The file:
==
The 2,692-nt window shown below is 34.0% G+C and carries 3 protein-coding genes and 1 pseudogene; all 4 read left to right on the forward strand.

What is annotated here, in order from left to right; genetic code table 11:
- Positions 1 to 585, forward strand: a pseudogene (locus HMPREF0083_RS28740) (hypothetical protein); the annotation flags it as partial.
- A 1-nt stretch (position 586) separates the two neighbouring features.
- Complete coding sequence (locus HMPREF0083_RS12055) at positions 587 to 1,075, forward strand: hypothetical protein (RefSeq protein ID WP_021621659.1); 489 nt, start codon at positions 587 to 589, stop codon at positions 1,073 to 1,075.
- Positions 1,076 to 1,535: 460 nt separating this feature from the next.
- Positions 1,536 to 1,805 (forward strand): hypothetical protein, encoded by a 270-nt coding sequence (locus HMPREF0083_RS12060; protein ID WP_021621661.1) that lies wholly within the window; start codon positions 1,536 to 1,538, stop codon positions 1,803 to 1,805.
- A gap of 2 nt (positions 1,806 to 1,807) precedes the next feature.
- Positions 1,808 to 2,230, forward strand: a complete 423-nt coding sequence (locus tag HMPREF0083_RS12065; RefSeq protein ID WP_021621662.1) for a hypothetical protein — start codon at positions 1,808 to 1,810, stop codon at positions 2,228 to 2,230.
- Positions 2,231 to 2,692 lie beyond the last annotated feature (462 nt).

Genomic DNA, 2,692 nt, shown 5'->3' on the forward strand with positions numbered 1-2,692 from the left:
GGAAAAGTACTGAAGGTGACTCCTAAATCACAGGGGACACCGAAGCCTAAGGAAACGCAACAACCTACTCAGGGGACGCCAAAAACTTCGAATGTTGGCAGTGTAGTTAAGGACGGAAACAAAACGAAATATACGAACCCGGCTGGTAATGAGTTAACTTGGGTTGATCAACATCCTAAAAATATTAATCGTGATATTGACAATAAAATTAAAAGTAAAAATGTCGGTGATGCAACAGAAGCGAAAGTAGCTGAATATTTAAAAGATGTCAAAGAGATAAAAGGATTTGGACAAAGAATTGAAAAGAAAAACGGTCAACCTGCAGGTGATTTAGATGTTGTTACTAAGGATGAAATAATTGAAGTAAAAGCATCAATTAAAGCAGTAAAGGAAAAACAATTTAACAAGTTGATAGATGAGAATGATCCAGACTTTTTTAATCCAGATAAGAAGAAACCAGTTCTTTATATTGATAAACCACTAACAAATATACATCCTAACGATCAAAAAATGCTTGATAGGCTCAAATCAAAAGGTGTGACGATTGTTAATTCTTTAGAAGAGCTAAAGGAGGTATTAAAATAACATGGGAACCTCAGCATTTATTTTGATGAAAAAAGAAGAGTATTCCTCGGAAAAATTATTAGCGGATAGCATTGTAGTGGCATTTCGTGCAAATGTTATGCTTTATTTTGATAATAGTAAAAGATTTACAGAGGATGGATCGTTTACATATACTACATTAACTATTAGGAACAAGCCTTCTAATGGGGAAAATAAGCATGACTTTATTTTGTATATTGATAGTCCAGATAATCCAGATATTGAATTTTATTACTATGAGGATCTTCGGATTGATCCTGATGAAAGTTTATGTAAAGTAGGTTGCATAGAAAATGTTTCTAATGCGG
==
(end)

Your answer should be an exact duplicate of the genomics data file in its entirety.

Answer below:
The 2,692-nt window shown below is 34.0% G+C and carries 3 protein-coding genes and 1 pseudogene; all 4 read left to right on the forward strand.

What is annotated here, in order from left to right; genetic code table 11:
- Positions 1 to 585, forward strand: a pseudogene (locus HMPREF0083_RS28740) (hypothetical protein); the annotation flags it as partial.
- A 1-nt stretch (position 586) separates the two neighbouring features.
- Complete coding sequence (locus HMPREF0083_RS12055) at positions 587 to 1,075, forward strand: hypothetical protein (RefSeq protein ID WP_021621659.1); 489 nt, start codon at positions 587 to 589, stop codon at positions 1,073 to 1,075.
- Positions 1,076 to 1,535: 460 nt separating this feature from the next.
- Positions 1,536 to 1,805 (forward strand): hypothetical protein, encoded by a 270-nt coding sequence (locus HMPREF0083_RS12060; protein ID WP_021621661.1) that lies wholly within the window; start codon positions 1,536 to 1,538, stop codon positions 1,803 to 1,805.
- A gap of 2 nt (positions 1,806 to 1,807) precedes the next feature.
- Positions 1,808 to 2,230, forward strand: a complete 423-nt coding sequence (locus tag HMPREF0083_RS12065; RefSeq protein ID WP_021621662.1) for a hypothetical protein — start codon at positions 1,808 to 1,810, stop codon at positions 2,228 to 2,230.
- Positions 2,231 to 2,692 lie beyond the last annotated feature (462 nt).

Genomic DNA, 2,692 nt, shown 5'->3' on the forward strand with positions numbered 1-2,692 from the left:
GGAAAAGTACTGAAGGTGACTCCTAAATCACAGGGGACACCGAAGCCTAAGGAAACGCAACAACCTACTCAGGGGACGCCAAAAACTTCGAATGTTGGCAGTGTAGTTAAGGACGGAAACAAAACGAAATATACGAACCCGGCTGGTAATGAGTTAACTTGGGTTGATCAACATCCTAAAAATATTAATCGTGATATTGACAATAAAATTAAAAGTAAAAATGTCGGTGATGCAACAGAAGCGAAAGTAGCTGAATATTTAAAAGATGTCAAAGAGATAAAAGGATTTGGACAAAGAATTGAAAAGAAAAACGGTCAACCTGCAGGTGATTTAGATGTTGTTACTAAGGATGAAATAATTGAAGTAAAAGCATCAATTAAAGCAGTAAAGGAAAAACAATTTAACAAGTTGATAGATGAGAATGATCCAGACTTTTTTAATCCAGATAAGAAGAAACCAGTTCTTTATATTGATAAACCACTAACAAATATACATCCTAACGATCAAAAAATGCTTGATAGGCTCAAATCAAAAGGTGTGACGATTGTTAATTCTTTAGAAGAGCTAAAGGAGGTATTAAAATAACATGGGAACCTCAGCATTTATTTTGATGAAAAAAGAAGAGTATTCCTCGGAAAAATTATTAGCGGATAGCATTGTAGTGGCATTTCGTGCAAATGTTATGCTTTATTTTGATAATAGTAAAAGATTTACAGAGGATGGATCGTTTACATATACTACATTAACTATTAGGAACAAGCCTTCTAATGGGGAAAATAAGCATGACTTTATTTTGTATATTGATAGTCCAGATAATCCAGATATTGAATTTTATTACTATGAGGATCTTCGGATTGATCCTGATGAAAGTTTATGTAAAGTAGGTTGCATAGAAAATGTTTCTAATGCGG